This piece was originally published in Home! A Bioregional Reader, edited by Van Andruss, Christopher Plant, Judith Plant, and Eleanor Wright, New Society Publishers, copyright 1990.
To an observer from a distant planet, the earth hung in the night sky as it had for millions of years, unflickering and serene. The evolution or extinction of creatures upon its surface, even of those as remarkable as humans, were imperceptible on a cosmic scale. From a closer viewpoint, as from a satellite in high orbit, the fertile crescent of Ecotopia could be distinguished, green with trees, along the Pacific coast. Within its boundaries the human species had recognized that it too was a part of nature, which could not indefinitely be mocked.
If that idea spread sufficiently fast and far among the other nations of earth, the heedless rushof technological exploitation might be turned back and biological disaster averted. On the whole, destruction still reigned; surrounded by desolation, Ecotopia seemed a small, precarious island of hope. But its inhabitants had lit a beacon that might yet guide other travelers home.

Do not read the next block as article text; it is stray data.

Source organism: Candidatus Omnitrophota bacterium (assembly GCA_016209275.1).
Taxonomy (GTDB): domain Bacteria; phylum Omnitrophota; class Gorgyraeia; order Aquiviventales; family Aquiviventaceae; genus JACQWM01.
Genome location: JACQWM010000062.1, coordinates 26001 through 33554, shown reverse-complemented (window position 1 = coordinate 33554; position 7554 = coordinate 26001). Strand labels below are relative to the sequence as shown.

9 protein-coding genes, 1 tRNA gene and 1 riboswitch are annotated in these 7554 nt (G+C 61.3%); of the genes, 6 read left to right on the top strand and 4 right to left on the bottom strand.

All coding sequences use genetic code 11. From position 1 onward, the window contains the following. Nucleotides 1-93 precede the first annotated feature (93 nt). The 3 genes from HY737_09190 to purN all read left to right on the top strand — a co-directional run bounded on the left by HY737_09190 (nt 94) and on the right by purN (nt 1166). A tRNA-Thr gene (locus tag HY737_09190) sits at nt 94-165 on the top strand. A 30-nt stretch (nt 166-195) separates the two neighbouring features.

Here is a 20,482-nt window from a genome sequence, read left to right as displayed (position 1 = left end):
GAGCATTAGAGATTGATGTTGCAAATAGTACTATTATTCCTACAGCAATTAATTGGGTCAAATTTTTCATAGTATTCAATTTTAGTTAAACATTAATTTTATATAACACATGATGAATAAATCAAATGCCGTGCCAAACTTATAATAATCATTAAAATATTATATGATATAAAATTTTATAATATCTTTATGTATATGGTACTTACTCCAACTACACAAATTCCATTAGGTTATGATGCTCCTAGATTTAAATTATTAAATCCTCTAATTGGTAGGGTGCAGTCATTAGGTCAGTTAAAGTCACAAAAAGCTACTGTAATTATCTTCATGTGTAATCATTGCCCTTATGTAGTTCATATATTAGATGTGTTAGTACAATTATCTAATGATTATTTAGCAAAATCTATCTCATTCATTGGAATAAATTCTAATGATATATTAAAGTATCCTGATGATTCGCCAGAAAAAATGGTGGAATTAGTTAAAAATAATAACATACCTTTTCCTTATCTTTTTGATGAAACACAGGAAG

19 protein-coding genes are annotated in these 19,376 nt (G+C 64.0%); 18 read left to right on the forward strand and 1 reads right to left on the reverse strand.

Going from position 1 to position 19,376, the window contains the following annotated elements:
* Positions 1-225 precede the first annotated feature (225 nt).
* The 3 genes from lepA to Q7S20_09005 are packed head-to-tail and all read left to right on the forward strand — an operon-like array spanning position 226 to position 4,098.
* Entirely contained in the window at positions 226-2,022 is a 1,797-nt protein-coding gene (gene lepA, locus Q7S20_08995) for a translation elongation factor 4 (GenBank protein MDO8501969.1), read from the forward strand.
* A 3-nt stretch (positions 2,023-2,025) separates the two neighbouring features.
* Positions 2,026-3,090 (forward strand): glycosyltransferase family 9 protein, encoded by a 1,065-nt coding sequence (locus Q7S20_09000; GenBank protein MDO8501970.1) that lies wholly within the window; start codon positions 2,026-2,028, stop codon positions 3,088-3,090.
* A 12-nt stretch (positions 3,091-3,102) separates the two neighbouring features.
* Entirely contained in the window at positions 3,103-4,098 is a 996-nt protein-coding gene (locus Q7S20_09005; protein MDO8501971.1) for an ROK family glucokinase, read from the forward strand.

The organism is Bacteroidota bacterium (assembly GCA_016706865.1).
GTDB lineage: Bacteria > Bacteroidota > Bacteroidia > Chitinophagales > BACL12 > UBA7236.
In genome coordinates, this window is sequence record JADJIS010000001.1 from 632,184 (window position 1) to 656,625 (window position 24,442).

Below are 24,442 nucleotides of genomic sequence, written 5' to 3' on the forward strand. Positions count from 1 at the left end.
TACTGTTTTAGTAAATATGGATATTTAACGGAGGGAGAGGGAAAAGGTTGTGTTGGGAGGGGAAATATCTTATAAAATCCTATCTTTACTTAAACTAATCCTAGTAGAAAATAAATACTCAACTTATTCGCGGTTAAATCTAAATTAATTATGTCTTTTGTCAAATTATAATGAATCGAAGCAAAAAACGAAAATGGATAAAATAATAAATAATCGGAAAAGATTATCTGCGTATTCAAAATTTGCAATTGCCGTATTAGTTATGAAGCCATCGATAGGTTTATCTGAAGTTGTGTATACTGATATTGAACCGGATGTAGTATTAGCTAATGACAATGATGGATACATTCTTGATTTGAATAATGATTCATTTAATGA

Excerpted from Ecotopia Emerging, Banyan Tree, 1981.
Ernest Callenbach (1929-2012) was a writer and editor. He worked for the University of California Press from 1955 to 1991. His interest in environmentalism grew out of his work frequently editing their Natural History Guides. He is the author of several books on ecology and sustainability, most notably 1975’s Ecotopia, which presented the belief that technology could be successfully integrated with humanity and the environment and anticipated some later developments in the real world.
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